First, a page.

This panel explores anthropological approaches to the interrelationship between tourism, embodiment and the senses.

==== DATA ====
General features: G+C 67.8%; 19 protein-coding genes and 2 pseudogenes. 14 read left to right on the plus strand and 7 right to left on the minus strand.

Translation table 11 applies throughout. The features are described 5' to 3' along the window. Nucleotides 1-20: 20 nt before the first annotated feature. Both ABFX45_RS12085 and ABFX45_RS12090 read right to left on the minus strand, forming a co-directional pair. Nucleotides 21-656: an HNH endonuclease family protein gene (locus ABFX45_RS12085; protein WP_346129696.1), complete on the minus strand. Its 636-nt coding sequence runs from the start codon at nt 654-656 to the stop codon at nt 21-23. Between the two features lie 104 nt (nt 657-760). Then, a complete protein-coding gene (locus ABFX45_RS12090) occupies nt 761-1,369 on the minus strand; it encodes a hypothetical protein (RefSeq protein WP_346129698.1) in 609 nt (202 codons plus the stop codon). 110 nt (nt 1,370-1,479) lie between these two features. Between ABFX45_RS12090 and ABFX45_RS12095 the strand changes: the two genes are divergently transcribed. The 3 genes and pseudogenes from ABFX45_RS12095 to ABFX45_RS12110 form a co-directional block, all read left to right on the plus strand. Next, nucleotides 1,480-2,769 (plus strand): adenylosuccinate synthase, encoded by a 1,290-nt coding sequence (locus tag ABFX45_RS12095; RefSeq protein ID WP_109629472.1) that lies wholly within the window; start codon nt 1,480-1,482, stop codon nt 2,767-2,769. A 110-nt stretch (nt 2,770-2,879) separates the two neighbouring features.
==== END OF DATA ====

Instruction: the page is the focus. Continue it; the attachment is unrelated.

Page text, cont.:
Embodiment is a significant and ever developing area of study in social anthropology. Of particular interest to anthropologists is the relationship between embodiment and tourism. Indeed, the interrelations between tourism, tourist practices and embodiment have grown in significance in terms of their contribution to the field of tourism anthropology to the extent that they are now of central importance to the study of the subject. Notions of an experience economy and the engagement of the senses in various aspects of touristic interpretation and encounters indicate the importance of informed discussion about embodiment to the tourism and leisure sectors. The idea of embodiment encompasses a number of key areas of both scholarly activity and touristic practice, some with significant theoretical lineage in the social sciences and humanities in general and in social anthropology in particular. These include, but are not limited to: performance, the social body, gender, identities and experience. Such facets of embodiment are applicable to the wide range of both traditional and emergent tourist activities including, for example, charter and package tourism, backpacker tourism, cultural tourism as well as activities within these, for example music and arts festivals, food and wine tourism, sports tourism, rituals, pilgrimages and other sites of touristic practice. To this end this panel invites papers that consider any aspect of the social anthropology of tourism, embodiment and the senses.